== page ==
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Frequently Asked Questions
 

When it comes to buying or selling land, people usually require the services of a Registered Professional Land Surveyor. Most people do not understand how a survey works and are not aware of the logical process to follow when choosing the right land surveyor.

Generally speaking, a survey should be made before purchasing real property, when dividing any tract of land, and prior to the construction of any improvements on property in which you have an interest.

Keep in mind that the services of a land surveyor NOW will cost you less time, worry, and money than the cost of either moving, improvements, or having to defend a lawsuit LATER.

 To help you make a decision, here are a few frequently asked questions.

 

Why Do I Need A Land Surveyor?

You must first know that ONLY a Registered Professional Land Surveyor, or RPLS, licensed by the State Board of Registration is legally permitted to perform land surveys in the State of Texas. It is important to understand that the Land Surveyor is part of a professional team composed of attorneys, title company personnel, engineers, architects, planners, landscape architects, and much more.

 It is also important to understand that a Land Surveyor should not be selected by price alone. Competency is of high importance. Land Surveyors, just like other professionals, vary in knowledge and ability as well.

When choosing your Land Surveyor, it is important to use a Surveyor that is familiar with the area. Surveyors that are not familiar with an area often take more time to research, more time in the field tying in existing corners that a Surveyor more familiar with the area may have already done, and more time to complete a full map, costing you more money. Your selection should be made when you are absolutely sure that the RPLS that you have chosen has all of the facts, is familiar with the area, and is completely aware of your needs and requirements. Remember, the experiences expressed by clients have usually shown that the majority of Land Surveyors provide competent work for a reasonable fee.

 

How Much Will A Survey Cost?

Here at Clear Fork Surveying & Mapping Co. Inc., we typically do not charge by acreage, we charge by the hour. Knowing this, the following tips can help you reduce the cost of your survey by saving you time and keeping your costs at a minimum.

The cost for most land surveying work is based on the following variables:

 

1.  Type of survey: Cost varies and will increase as the required precision and scope of the project increases.

2.  Record search: This varies by both the number of tracts involved, and the number of past transactions. Transactions in the past often result in many vague, incomplete, and often contradictory legal descriptions and land records. You can cut costs by asking the previous owner if there is an existing survey, or asking for the previous surveyor's name. Also, remember to always have a deed on hand before contacting the surveyor so that they can give a more accurate estimate on the cost of your survey.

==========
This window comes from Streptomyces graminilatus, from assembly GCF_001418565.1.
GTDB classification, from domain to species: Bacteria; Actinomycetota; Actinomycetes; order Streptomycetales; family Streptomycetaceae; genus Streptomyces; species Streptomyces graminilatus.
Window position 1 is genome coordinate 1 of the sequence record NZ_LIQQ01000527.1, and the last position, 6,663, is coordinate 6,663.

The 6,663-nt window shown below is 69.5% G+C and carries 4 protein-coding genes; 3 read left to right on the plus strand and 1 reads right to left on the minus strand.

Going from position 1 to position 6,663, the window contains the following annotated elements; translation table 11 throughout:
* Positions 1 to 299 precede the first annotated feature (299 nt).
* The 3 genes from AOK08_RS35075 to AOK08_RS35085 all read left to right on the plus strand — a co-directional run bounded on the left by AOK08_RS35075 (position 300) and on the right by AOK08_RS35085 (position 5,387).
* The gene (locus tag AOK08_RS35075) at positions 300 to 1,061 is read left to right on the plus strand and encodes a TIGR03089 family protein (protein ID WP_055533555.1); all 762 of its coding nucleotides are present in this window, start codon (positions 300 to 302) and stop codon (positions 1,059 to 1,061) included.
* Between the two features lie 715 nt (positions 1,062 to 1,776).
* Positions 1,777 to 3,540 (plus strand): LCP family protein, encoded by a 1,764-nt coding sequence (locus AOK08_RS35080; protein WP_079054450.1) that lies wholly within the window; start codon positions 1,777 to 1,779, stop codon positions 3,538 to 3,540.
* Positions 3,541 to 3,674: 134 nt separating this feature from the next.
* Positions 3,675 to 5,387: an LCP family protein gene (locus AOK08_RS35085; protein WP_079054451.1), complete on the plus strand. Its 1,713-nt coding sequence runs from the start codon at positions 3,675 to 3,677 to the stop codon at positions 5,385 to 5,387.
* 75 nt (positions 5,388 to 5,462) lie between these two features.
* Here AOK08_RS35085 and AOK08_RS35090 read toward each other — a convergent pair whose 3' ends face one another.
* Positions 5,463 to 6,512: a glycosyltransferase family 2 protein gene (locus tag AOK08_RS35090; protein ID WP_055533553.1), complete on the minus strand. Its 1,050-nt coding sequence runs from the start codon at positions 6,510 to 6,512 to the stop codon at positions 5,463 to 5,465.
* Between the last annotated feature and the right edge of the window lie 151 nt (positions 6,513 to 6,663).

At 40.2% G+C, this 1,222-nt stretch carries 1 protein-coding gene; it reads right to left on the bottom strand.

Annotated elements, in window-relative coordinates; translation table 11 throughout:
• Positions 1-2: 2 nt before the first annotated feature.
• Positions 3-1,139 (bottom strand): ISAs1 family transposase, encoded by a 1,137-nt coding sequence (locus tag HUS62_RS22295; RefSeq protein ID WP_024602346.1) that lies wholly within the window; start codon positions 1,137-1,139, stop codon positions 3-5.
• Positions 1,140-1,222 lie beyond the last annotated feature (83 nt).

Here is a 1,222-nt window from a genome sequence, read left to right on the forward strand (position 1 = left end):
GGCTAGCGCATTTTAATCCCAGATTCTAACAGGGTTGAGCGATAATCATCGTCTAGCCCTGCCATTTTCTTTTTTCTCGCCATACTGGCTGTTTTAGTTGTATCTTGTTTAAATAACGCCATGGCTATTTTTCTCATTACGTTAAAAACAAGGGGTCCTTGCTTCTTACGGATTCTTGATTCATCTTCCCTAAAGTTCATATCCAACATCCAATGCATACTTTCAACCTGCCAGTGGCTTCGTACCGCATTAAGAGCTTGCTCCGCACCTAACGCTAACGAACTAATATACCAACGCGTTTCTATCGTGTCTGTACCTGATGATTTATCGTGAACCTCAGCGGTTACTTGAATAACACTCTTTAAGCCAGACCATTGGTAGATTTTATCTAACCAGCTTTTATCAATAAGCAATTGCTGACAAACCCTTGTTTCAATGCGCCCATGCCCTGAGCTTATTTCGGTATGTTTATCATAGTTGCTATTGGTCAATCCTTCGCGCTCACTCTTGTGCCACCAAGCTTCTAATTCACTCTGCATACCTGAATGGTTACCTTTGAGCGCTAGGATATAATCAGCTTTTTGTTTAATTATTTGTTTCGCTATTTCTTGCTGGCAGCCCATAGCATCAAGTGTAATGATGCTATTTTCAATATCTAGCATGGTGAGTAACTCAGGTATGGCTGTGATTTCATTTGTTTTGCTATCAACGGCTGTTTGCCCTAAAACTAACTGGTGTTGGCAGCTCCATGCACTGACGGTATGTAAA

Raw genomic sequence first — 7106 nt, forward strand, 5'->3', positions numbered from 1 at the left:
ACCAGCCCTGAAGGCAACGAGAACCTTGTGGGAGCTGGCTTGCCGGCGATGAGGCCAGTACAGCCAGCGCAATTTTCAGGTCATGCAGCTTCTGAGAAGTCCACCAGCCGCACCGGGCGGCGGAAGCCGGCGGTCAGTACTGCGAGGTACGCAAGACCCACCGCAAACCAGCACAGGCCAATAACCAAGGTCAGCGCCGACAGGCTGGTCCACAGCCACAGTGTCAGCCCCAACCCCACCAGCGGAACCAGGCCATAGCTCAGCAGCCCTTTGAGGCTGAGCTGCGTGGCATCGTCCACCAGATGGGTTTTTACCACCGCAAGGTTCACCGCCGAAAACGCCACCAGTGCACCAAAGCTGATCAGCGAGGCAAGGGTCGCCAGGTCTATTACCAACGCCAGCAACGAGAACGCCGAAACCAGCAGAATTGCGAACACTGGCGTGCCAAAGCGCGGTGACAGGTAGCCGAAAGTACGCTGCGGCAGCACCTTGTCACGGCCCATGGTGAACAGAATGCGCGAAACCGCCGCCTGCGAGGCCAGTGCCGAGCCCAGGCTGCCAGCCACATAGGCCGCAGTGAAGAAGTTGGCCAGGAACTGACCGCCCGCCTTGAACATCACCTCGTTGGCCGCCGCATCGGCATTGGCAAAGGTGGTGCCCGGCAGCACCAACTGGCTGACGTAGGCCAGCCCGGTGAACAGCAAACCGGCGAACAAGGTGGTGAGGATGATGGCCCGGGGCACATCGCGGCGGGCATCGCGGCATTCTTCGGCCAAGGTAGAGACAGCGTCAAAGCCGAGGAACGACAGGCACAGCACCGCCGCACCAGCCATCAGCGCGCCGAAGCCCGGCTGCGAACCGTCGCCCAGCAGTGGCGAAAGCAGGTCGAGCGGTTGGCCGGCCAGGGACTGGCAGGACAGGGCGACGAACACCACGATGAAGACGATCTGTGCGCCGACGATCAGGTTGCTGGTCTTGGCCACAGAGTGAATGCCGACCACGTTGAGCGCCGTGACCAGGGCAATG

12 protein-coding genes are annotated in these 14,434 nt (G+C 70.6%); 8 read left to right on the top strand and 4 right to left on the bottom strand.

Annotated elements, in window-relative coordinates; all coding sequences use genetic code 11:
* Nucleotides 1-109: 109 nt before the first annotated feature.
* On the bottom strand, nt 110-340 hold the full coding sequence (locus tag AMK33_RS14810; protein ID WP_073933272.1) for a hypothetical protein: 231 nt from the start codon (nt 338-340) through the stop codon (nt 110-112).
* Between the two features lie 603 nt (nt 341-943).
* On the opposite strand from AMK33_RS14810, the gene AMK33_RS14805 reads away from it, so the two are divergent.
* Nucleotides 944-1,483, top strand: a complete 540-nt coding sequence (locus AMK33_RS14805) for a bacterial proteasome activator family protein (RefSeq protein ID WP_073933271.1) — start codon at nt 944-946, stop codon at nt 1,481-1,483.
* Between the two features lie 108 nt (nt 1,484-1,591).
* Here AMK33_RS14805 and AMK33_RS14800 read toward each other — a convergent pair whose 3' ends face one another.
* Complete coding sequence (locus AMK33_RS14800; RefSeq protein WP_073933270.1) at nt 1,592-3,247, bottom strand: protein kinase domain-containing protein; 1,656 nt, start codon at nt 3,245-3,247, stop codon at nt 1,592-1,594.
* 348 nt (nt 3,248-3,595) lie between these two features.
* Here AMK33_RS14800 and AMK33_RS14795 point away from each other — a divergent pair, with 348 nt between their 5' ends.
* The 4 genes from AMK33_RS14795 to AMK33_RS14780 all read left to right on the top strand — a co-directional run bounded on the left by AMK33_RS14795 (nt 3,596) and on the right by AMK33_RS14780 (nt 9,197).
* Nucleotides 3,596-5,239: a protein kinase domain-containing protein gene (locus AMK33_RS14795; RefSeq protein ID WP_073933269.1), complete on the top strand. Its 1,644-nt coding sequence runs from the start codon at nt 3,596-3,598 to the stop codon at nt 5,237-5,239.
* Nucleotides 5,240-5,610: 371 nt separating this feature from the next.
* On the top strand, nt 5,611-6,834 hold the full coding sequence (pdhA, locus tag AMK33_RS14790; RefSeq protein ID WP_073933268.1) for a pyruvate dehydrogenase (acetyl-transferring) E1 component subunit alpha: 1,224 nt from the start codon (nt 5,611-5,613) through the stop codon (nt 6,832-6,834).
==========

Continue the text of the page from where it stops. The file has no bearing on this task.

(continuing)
3.  Size/Shape of the property: Basically, an irregularly shaped parcel has more corners to search and monument than a rectangular parcel containing the same area.

4.  Section Survey Work: Section surveys usually require the survey of the entire section (640 acres +/-) in which the land being surveyed lies, regardless of the area of the parcel. In some cases, a survey of more than one section is required, depending on the location of the parcel in question in relation to the sections shown on the government plat.

5.  Terrain: A level tract of land generally is easier to survey than a mountainous parcel and takes far less time.

6.  Vegetation: Branches, briars, brush, and small trees should be cleared to create a line of sight for the surveyors equipment. Doing this results in saving the survey field crew time, therefore keeping your cost down. In some settings, shrubs, flowers, and trees on home sites usually are not disturbed, but it may require additional field time to work around them.

7.  Accessibility: Keep in mind that the amount of time it takes to complete our field work varies with the distance and difficulty in reaching the property corners (especially large boundary surveys).

8.  Amount of existing evidence on the property: Existing evidence such as iron rods, wood stakes, stone monuments, old fences and occupation lines, witness trees, etc. are key aids for the Surveyor and are great evidence in determining seniority rights. Sometimes, their absence can make it difficult to retrace the original survey.

9.  Property Knowledge: Someone pointing out accepted survey/property lines and monuments is always a considerable aid to the Surveyor and can save time, and money.

10.Title Company Requirements: Title companies may require considerably more documentation than is normally required by the average land owner.

 

Because of these variables, it can be often be difficult to determine the exact fees of the total project from the start. However, with the high level of expertise, experience, and knowledge we have here at Clear Fork Surveying Co. Inc., we will furnish you with an approximate estimate.

 

The Texas Society of Professional Surveyors (TSPS) - FAQs for the General Public - http://www.tsps.org/

Land Surveyors Website - http://www.landsurveyors.com/


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Last modified: 02/23/11